Increasing the efficiency of the contact valve plate/cylinder block in axial piston machines

  Exploded View of an Axial Piston Machine

This research project focuses on the performance increase of the triboligical contact valve plate/cylinder block in axial piston machines, which are the most widely used type of displacement machines in hydraulics due to their robustness and high efficiency. The three essential tribological contacts are piston/slipper, piston/bushing and valve plate/cylinder block. State of the art in the contact valve plate/cylinder block is a hard/soft pairing to enable higher manufacturing tolerances and in addition, to avoid wear in case of solid body friction. A previous research project at ifas shows that the cylinder block is tilting nearly constantly towards the high pressure side. In the area of the minimum gap height, due to this tilting, the danger of solid body friction and temperature hot-spots increases. New concepts against the constant tilting of the cylinder block have to be developed which allow new coatings without toxic lead for a hard/soft pairing on the one hand and to enable a hard/hard pairing on the other hand. To reach this goal, the simulation model of the previous research project at ifas is optimized and used for the concept development. Prototypes will be designed out of these concepts for their experimental validation.

 
Benefit Procedure

Increased life and efficiency of the contact

Development of new concepts to avoid tilting of the cylinder block

New coatings without lead (hard/soft)

Derivation of the contact requirements for the concepts

New contact pairings (hard/hard)

Experimental validation of the simulation results

Testing of new contact pairings

Contact

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Local Extreme Load due to Tilting of the Cylinder Block

Schematic Representation of the Simulation Model

This project builds on the results of the project "Simulative und experimentelle Untersuchung des Kontaktes Kolbentrommel-Steuerspiegel in Axialkolbenmaschinen". Within the context of this project a simulation model was built, which is used and extended in the current project. The simulation model with its current status and the planned extensions in the current project is shown schematically in Figure 1.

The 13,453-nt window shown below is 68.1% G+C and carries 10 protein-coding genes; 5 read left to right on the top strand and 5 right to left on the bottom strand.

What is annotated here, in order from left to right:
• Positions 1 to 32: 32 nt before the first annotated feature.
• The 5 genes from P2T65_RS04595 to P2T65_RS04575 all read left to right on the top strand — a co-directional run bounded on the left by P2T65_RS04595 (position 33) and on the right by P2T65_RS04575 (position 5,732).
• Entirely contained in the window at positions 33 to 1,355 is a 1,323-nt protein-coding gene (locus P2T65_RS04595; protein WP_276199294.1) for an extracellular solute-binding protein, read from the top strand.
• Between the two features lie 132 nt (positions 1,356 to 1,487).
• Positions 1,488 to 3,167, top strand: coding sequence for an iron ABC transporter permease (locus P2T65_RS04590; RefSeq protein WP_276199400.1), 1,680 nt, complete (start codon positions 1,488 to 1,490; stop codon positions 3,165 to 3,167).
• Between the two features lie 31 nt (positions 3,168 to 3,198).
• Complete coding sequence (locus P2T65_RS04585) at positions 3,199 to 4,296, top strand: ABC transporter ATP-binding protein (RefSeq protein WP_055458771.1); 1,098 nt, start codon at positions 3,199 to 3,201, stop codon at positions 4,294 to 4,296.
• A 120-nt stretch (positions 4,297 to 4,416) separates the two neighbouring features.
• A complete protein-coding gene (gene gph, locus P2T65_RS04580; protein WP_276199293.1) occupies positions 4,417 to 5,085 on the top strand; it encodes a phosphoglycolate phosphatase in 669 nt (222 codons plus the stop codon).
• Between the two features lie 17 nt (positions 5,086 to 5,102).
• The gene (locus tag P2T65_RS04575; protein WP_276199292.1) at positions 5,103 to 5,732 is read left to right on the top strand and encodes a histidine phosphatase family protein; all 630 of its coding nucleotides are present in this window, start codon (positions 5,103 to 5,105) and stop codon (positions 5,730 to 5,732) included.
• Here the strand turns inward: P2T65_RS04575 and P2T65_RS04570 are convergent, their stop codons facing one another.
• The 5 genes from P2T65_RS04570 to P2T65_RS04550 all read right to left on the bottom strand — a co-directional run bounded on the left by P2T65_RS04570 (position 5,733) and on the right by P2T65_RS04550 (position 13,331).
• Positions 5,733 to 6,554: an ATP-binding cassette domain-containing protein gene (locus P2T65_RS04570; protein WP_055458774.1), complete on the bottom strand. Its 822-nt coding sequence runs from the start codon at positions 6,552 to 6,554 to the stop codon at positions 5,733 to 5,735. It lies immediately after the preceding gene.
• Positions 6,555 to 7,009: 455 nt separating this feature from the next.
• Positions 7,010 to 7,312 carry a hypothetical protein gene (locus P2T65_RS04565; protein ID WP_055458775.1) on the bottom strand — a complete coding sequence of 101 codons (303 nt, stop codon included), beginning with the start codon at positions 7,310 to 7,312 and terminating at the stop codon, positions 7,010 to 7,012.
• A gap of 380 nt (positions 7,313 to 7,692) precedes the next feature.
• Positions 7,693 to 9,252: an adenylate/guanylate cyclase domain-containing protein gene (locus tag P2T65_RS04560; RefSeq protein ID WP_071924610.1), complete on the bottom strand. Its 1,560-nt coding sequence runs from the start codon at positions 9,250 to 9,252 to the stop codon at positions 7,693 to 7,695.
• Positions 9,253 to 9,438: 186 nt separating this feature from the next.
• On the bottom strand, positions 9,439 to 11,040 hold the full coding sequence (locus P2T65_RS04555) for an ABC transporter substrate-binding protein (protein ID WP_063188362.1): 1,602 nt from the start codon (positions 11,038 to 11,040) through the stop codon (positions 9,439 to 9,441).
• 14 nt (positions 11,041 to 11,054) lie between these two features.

Simulation and measurement results for the minimum gap height in contact Piston drum and control mirror

With this simulation model, it is possible to investigate the processes in the contact betweem piston drum and control mirror for different geometries and parameters with low computing times of a few minutes. It could be proven that the piston drum tilts within a few revolutions. The minimum gap height is within a narrow angular range for both 4 and 5 pistons controlled in high pressure. The test bench trials confirm the results of the simulation. Figure 2 shows the results from the simulation and the experiment.

This locally almost constant minimum gap height leads to an extreme load on the surfaces in this area. On the one hand, the small gap height leads to solid contact and thus directly to abrasive wear. Furthermore, the solid body friction together with the increased fluid friction in this area lead to a strong temperature increase. In the worst case, this leads to destruction of the coating and thus to failure of the entire system.

 
 

Concepts to avoid tipping

In the research project presented here, various concepts are currently being developed to avoid tilting of the piston drum. The aim is to develop a system that does not impose a locally limited position of heat input on the tribological contact. The geometric adjustments in the contact have to be implemented into the simulation model and then investigated simulatively. With the help of the simulation results the concepts will be further optimized. This iterative process of simulating and evaluating a large number of different design variants is necessary for the targeted selection of suitable methods. First simulation results show the potential of some approaches.

 

Acknowledgement

The research project is funded by the German Research Foundation.

  Copyright: DFG